4. X-ray measurement of electron and magnetic-field energy densities in the west lobe of the giant radio galaxy 3C 236

    NASA Astrophysics Data System (ADS)

    Isobe, Naoki; Koyama, Shoko

    2015-08-01

    X-ray emission associated with the west lobe of the giant radio galaxy 3C 236 was investigated with the Suzaku observatory to evaluate the energetics in the lobe. After removing contamination from point-like X-ray sources detected with Chandra and subtracting the X-ray and non-X-ray backgrounds, the Suzaku spectrum from the lobe was reproduced by a power-law model with a photon index of ? = 2.23_{-0.38-0.12}^{+0.44+0.14}, where the first and second errors represent the statistical and systematic ones, respectively. Within the errors, the X-ray index was consistent with the radio synchrotron one, ?R = 1.74 0.07, estimated in the 326-2695 MHz range. This agreement supports that the X-ray emission is attributed to the inverse-Compton radiation from the synchrotron electrons filling the lobe, where the cosmic microwave background photons are up-scattered. This result made 3C 236 the largest radio galaxy of which the lobe has ever been probed through the inverse-Compton X-ray photons. When the photon index was fixed at ?R, the X-ray flux density at 1 keV was measured as SX = 12.3 2.0 1.9 nJy. A comparison of the X-ray flux to the radio one (SR = 1.11 0.02 Jy at 608.5 MHz) yields the energy densities of the electrons and magnetic field in the west lobe as u_e = 3.9_{-0.7 -0.9}^{+0.6 +1.0} 10^{-14} erg cm-3 and u_m = 0.92_{-0.15 -0.35}^{+0.21 +0.52} 10^{-14} erg cm-3, respectively, indicating a mild electron dominance of u_e/u_m = 4.2_{-1.3 -2.3}^{+1.6 +4.1}. The latter corresponds to the magnetic field strength of B = 0.48_{-0.04 -0.10}^{+0.05 +0.12} ?G. These are typical among the lobes of giant radio galaxies. A summary of the ue-size relation for the inverse-Compton-detected radio galaxies implies that the west lobe of 3C 236 is still actively energized by its jet.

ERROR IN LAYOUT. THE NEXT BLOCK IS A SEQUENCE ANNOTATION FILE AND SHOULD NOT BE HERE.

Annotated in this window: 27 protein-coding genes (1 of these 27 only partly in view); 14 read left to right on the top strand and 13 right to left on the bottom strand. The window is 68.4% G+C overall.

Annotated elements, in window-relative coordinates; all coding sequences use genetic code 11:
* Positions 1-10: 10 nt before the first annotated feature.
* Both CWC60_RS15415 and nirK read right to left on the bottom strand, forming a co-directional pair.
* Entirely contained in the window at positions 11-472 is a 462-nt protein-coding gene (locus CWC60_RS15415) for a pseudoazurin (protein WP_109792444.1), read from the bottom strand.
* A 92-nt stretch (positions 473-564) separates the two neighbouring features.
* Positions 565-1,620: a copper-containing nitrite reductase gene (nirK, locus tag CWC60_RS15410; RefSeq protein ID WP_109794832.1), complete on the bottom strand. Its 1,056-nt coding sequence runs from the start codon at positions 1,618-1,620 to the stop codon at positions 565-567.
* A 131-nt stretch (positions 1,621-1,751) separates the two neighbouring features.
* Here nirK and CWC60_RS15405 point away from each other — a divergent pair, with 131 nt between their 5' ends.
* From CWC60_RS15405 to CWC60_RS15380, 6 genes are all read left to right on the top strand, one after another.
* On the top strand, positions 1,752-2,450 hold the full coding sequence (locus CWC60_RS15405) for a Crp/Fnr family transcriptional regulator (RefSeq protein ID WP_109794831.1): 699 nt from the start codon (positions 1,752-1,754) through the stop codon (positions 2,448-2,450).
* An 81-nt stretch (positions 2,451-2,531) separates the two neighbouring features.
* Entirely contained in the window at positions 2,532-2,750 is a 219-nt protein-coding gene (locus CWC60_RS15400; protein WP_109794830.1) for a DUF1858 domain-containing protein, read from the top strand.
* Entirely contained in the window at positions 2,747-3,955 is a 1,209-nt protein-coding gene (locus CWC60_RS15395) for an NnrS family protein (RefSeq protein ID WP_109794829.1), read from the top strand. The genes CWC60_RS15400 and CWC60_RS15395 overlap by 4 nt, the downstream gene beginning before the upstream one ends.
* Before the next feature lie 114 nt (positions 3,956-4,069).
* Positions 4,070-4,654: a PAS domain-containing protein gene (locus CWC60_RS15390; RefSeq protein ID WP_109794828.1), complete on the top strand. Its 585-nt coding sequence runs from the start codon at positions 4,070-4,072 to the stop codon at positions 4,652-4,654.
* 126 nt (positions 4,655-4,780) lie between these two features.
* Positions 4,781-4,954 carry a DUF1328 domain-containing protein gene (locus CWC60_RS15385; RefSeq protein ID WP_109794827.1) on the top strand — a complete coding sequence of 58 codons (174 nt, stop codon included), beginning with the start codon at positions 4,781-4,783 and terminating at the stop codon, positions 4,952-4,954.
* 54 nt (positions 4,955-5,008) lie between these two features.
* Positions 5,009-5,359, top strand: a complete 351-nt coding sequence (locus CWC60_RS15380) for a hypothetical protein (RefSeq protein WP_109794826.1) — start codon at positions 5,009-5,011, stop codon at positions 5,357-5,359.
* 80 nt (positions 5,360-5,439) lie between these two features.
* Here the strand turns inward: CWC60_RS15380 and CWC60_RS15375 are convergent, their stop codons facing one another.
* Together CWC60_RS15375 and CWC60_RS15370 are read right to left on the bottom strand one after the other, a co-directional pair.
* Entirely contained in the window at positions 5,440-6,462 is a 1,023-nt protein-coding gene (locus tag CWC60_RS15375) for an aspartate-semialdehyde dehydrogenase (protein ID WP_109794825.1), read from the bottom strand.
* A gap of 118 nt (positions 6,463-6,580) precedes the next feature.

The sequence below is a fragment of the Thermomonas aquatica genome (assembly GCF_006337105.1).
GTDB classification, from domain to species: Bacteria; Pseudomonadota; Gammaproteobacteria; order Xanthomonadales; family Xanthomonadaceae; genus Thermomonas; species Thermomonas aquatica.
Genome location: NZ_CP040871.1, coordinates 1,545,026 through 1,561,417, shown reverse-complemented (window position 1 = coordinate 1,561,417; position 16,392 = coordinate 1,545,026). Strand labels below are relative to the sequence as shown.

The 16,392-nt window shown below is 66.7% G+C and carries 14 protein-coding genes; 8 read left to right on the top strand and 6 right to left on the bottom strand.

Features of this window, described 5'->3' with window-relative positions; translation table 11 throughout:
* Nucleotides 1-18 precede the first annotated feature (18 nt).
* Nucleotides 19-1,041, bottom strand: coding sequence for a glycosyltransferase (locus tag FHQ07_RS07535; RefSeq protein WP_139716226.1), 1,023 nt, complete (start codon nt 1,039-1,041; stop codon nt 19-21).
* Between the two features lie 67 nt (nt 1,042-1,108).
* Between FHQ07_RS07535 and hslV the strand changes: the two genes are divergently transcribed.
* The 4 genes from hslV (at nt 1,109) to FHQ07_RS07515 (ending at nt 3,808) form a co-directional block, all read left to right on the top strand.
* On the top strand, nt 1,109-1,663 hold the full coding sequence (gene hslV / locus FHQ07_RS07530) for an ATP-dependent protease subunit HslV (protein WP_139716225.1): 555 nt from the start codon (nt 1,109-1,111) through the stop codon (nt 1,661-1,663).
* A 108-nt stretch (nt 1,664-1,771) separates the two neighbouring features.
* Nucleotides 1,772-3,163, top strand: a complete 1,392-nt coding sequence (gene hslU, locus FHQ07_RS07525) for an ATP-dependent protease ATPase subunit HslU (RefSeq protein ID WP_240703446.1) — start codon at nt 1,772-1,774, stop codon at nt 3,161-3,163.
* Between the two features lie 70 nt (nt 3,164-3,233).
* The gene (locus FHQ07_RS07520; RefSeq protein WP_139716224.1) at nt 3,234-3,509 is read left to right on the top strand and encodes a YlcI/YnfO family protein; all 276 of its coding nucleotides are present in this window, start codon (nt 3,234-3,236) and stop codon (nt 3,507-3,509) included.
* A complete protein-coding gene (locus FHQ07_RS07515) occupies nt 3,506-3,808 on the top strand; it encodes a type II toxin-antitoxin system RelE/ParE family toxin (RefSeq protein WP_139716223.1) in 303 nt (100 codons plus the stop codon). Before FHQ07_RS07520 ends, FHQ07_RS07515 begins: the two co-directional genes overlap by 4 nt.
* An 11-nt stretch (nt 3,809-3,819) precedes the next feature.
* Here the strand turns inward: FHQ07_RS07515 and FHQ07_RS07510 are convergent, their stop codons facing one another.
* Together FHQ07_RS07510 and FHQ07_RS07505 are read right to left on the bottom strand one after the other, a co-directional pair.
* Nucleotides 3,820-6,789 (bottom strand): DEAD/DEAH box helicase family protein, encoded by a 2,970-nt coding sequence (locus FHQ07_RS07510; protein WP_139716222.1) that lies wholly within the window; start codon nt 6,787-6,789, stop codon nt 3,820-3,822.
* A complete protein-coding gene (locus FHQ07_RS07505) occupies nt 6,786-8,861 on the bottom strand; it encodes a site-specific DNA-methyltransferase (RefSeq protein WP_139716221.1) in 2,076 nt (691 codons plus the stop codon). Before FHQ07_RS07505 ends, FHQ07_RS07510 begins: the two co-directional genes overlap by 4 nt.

5. Locating Radio Noise from Sprites

    NASA Astrophysics Data System (ADS)

    Fullekrug, M.; Mezentsev, A.; Watson, R.; Gaffet, S.; Astin, I.; Evans, A.

    2014-12-01